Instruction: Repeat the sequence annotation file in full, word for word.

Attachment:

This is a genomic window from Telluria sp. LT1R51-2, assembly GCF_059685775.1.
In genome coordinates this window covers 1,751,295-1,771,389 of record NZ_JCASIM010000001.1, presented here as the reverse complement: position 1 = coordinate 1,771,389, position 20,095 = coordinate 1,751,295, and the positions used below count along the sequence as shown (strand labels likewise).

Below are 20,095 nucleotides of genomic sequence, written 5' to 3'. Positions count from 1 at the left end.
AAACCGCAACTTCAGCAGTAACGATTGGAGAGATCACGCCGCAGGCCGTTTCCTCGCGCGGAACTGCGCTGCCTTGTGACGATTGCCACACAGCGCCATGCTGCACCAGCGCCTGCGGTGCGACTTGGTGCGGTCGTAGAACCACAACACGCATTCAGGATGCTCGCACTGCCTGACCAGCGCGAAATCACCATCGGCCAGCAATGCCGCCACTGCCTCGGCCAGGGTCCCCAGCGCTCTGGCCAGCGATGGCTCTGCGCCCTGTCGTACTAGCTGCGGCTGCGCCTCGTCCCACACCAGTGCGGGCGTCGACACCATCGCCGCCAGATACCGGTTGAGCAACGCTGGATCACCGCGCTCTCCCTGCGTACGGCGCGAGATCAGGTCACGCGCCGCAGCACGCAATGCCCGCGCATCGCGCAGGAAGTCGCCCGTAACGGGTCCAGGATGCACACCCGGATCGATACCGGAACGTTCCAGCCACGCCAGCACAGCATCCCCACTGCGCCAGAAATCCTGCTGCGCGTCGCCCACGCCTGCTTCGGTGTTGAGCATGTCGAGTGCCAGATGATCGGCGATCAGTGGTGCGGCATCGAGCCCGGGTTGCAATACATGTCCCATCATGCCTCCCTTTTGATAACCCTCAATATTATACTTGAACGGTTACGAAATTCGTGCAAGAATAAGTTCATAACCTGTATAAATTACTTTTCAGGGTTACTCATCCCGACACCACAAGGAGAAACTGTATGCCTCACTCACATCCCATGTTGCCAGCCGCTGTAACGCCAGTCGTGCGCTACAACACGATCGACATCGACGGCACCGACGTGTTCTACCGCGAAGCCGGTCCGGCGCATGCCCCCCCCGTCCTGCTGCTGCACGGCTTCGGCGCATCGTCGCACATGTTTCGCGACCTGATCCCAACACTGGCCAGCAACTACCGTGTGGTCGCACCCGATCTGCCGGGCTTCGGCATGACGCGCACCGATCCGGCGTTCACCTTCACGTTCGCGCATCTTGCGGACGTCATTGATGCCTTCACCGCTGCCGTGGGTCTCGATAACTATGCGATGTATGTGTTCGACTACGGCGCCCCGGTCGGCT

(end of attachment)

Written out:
This is a genomic window from Telluria sp. LT1R51-2, assembly GCF_059685775.1.
In genome coordinates this window covers 1,751,295-1,771,389 of record NZ_JCASIM010000001.1, presented here as the reverse complement: position 1 = coordinate 1,771,389, position 20,095 = coordinate 1,751,295, and the positions used below count along the sequence as shown (strand labels likewise).

Below are 20,095 nucleotides of genomic sequence, written 5' to 3'. Positions count from 1 at the left end.
AAACCGCAACTTCAGCAGTAACGATTGGAGAGATCACGCCGCAGGCCGTTTCCTCGCGCGGAACTGCGCTGCCTTGTGACGATTGCCACACAGCGCCATGCTGCACCAGCGCCTGCGGTGCGACTTGGTGCGGTCGTAGAACCACAACACGCATTCAGGATGCTCGCACTGCCTGACCAGCGCGAAATCACCATCGGCCAGCAATGCCGCCACTGCCTCGGCCAGGGTCCCCAGCGCTCTGGCCAGCGATGGCTCTGCGCCCTGTCGTACTAGCTGCGGCTGCGCCTCGTCCCACACCAGTGCGGGCGTCGACACCATCGCCGCCAGATACCGGTTGAGCAACGCTGGATCACCGCGCTCTCCCTGCGTACGGCGCGAGATCAGGTCACGCGCCGCAGCACGCAATGCCCGCGCATCGCGCAGGAAGTCGCCCGTAACGGGTCCAGGATGCACACCCGGATCGATACCGGAACGTTCCAGCCACGCCAGCACAGCATCCCCACTGCGCCAGAAATCCTGCTGCGCGTCGCCCACGCCTGCTTCGGTGTTGAGCATGTCGAGTGCCAGATGATCGGCGATCAGTGGTGCGGCATCGAGCCCGGGTTGCAATACATGTCCCATCATGCCTCCCTTTTGATAACCCTCAATATTATACTTGAACGGTTACGAAATTCGTGCAAGAATAAGTTCATAACCTGTATAAATTACTTTTCAGGGTTACTCATCCCGACACCACAAGGAGAAACTGTATGCCTCACTCACATCCCATGTTGCCAGCCGCTGTAACGCCAGTCGTGCGCTACAACACGATCGACATCGACGGCACCGACGTGTTCTACCGCGAAGCCGGTCCGGCGCATGCCCCCCCCGTCCTGCTGCTGCACGGCTTCGGCGCATCGTCGCACATGTTTCGCGACCTGATCCCAACACTGGCCAGCAACTACCGTGTGGTCGCACCCGATCTGCCGGGCTTCGGCATGACGCGCACCGATCCGGCGTTCACCTTCACGTTCGCGCATCTTGCGGACGTCATTGATGCCTTCACCGCTGCCGTGGGTCTCGATAACTATGCGATGTATGTGTTCGACTACGGCGCCCCGGTCGGCT